The Vision Project, led by a coordinating team of five people, produced a series of 17 community workshops that used human-centered design and appreciative inquiry to bring people together to discuss their shared vision for the future. So much of politics is taken up with the fraught competition of elections. These community conversations fostered trust and mutual support that had long declined in local politics. This effort was a big one, a feat of community organizing, engaging 300 participants in neighborhood conversations across a diverse borough.

Last month, we saw the fruits of these labors coalesce: Close to a hundred Brooklynites gathered at the YWCA in Brooklyn for a Community Convention. The Convention marked the first time many could remember a room of unlikely allies coming together to engage in positive future-focused dialogue. I had faith in a human-centered approach to civic engagement — where the people in the room are the experts, not a designated speaker. The success of the Vision Project confirmed this belief.

Two weeks after the Brooklyn Community Convention, I hosted the first Purpose Power Town Hall in New York City. Like the Vision Project workshops leading up to the convention, the town hall brought together a diverse group of people. The common thread bonding attendees to one another was our focus on a better future, even if we believed in different mechanisms to get there. Some wanted to see a world that was less lonely or apathetic. Others planned to run for city council and make their neighborhoods more equitable.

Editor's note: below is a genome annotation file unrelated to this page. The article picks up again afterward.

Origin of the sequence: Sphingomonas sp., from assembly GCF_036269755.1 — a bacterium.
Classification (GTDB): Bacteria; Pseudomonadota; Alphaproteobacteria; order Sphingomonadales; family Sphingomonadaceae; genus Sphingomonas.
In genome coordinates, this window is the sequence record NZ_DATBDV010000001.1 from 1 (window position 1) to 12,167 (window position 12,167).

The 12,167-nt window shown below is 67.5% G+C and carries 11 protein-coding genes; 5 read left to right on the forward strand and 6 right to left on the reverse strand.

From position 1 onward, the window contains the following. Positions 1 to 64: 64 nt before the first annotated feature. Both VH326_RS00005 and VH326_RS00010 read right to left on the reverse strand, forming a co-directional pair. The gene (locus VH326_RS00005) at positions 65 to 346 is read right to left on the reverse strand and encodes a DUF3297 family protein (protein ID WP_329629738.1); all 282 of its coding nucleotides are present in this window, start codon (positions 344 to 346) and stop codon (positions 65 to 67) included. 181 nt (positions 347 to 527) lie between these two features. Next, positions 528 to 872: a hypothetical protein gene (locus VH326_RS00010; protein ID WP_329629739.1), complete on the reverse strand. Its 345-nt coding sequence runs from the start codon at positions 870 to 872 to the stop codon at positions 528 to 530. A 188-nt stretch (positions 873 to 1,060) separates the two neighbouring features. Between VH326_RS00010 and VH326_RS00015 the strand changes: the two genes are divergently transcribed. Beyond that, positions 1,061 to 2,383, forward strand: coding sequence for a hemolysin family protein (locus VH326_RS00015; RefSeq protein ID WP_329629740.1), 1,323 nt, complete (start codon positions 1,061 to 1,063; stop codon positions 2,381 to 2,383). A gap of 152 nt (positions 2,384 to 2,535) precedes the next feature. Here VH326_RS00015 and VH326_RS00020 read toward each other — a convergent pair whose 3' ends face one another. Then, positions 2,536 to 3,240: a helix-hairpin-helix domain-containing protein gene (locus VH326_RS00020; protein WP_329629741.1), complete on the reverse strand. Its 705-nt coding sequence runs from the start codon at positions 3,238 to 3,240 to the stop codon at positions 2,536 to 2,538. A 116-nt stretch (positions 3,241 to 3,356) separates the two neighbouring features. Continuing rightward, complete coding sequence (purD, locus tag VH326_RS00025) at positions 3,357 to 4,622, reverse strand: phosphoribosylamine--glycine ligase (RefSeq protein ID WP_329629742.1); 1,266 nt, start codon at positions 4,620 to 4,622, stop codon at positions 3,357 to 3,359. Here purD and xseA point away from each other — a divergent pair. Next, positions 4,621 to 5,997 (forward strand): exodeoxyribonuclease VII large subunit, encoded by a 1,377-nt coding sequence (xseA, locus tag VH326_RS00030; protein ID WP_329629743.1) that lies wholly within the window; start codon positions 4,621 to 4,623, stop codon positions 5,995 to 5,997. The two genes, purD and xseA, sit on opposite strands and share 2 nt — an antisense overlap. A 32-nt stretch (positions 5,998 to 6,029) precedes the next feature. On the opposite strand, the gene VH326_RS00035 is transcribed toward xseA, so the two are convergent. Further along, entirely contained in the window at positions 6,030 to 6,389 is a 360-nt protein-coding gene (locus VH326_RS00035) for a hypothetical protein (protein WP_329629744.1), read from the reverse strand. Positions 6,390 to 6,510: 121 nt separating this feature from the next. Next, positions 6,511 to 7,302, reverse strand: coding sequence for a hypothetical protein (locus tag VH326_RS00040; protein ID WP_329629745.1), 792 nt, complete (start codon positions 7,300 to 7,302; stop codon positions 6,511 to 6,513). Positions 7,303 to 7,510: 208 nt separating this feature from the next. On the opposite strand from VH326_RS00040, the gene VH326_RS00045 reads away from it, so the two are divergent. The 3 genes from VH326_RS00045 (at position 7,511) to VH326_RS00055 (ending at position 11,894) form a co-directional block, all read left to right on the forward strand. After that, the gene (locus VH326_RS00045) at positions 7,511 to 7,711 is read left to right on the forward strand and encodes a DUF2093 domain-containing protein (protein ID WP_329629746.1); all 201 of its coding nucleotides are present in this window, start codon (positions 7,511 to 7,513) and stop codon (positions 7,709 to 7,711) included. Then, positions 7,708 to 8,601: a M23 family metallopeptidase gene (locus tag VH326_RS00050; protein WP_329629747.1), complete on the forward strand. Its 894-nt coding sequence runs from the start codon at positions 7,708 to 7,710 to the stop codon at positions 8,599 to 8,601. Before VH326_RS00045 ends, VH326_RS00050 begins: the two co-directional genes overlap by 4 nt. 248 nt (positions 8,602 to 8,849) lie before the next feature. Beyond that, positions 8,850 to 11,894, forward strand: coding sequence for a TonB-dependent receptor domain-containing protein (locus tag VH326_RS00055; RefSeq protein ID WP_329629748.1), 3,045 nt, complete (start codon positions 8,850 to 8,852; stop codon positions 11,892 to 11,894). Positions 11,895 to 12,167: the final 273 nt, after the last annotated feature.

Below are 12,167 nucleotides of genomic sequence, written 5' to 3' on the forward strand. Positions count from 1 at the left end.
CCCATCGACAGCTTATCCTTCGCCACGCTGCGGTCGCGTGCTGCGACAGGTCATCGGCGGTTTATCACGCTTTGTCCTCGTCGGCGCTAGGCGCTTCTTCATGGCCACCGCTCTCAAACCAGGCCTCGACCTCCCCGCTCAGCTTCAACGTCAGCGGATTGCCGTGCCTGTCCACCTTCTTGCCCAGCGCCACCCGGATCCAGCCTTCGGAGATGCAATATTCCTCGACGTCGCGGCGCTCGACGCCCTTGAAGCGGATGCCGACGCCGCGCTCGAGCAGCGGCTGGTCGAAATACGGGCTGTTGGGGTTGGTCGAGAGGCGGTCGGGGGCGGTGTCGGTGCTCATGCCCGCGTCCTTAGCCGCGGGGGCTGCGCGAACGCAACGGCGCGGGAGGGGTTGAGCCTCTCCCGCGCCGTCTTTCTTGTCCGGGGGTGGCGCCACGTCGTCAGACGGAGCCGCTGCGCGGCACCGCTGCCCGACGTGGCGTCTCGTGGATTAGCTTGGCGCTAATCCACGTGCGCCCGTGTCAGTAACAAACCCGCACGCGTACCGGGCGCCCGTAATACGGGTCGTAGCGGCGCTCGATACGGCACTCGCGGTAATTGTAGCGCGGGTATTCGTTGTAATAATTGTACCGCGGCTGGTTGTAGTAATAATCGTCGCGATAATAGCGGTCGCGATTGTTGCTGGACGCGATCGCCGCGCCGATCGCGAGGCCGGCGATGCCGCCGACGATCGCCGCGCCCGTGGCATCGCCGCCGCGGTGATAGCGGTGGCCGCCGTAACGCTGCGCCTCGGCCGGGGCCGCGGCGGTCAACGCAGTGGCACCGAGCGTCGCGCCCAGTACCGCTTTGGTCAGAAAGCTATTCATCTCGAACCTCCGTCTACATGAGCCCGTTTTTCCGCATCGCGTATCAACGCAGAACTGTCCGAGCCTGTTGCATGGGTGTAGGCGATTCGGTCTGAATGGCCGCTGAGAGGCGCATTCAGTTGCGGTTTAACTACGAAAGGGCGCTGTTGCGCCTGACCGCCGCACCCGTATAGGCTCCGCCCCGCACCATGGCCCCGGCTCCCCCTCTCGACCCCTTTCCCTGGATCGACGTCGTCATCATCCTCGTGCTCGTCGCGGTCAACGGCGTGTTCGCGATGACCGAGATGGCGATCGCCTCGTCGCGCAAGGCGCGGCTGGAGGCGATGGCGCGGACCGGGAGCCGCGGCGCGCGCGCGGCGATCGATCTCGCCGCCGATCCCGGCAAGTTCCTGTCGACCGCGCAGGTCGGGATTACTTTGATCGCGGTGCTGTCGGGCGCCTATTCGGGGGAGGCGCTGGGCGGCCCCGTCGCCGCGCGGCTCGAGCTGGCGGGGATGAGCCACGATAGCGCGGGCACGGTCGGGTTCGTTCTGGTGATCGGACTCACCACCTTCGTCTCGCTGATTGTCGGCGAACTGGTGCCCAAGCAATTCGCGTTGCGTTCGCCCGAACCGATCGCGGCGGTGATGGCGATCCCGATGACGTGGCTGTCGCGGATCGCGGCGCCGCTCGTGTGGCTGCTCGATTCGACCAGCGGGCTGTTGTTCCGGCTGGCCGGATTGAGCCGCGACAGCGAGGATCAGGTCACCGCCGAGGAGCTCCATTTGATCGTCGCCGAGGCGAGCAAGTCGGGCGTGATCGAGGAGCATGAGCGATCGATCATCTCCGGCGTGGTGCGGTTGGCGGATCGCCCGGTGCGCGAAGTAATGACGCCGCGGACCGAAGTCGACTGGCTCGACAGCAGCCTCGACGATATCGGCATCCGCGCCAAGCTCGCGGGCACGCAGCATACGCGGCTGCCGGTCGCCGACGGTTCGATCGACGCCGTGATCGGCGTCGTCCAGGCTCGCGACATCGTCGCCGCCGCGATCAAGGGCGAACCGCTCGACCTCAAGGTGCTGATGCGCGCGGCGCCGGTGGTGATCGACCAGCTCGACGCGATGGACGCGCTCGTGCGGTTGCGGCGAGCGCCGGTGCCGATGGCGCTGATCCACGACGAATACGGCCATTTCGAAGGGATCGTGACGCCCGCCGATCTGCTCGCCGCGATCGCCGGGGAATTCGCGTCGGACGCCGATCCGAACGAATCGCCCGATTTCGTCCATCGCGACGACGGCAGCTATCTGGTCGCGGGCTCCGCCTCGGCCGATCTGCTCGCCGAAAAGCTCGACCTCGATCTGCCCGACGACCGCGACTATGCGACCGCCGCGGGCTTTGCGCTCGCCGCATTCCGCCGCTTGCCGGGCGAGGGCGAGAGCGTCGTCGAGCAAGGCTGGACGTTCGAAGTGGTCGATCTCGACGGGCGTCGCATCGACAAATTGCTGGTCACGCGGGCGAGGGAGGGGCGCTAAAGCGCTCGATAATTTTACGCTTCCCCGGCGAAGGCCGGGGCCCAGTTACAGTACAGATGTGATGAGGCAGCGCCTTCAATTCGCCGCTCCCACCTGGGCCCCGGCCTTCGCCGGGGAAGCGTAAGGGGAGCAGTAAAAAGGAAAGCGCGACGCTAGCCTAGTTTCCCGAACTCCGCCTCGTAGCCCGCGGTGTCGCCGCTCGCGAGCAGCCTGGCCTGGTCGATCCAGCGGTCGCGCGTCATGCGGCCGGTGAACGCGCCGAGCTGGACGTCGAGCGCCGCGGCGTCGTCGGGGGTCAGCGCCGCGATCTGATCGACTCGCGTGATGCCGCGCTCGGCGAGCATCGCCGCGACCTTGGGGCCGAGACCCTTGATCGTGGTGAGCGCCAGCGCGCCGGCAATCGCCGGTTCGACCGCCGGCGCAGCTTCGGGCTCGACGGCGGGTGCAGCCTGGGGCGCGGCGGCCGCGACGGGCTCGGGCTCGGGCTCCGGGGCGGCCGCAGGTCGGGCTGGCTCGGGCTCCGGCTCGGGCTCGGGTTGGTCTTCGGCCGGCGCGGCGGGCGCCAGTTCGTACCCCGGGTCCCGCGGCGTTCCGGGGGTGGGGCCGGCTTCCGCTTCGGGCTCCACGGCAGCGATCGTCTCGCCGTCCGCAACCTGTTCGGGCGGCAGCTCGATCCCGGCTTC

I left the first Purpose Power Town Hall feeling my own sense of purpose renewed, and ready to take the town hall tour to Nashville, then to DC on April 11 and Hartford, CT and Poughkeepsie, NY later in May.

Today the world confronts a moment of social reckoning. Will we allow the market and the state to continue to crowd out citizenship? Or will we choose to create a new social order built on local civic action and mutual support?

Most of us are a great deal more powerful than we let ourselves believe. But using that power requires consistency and solidarity. I need you to hold me accountable to my commitment to be civically engaged, just as you need me to encourage you to believe change is possible.

Understanding our shared purpose — the values and vision that orient our commitment to take action — provides a foundation for mutual understanding from which collective action can emerge.

Over the next decade, governments around the world will confront the systemic challenges of rampant economic inequality, diminishing labor demand resulting from automation, and the persistent climate threat that, without massive changes in patterns of production and consumption, will result in disruptive coastal migration. While both governments and corporations must take action to address these challenges, their policies alone are unlikely to lead to necessary change.

Citizen power will be critical to transforming cultures of equity, work, and consumption in ways that are sustainable and mutually beneficial. At a community level, mutual understanding is a necessary starting place for the transformation of a new way of being, focused on vision and values, to take root.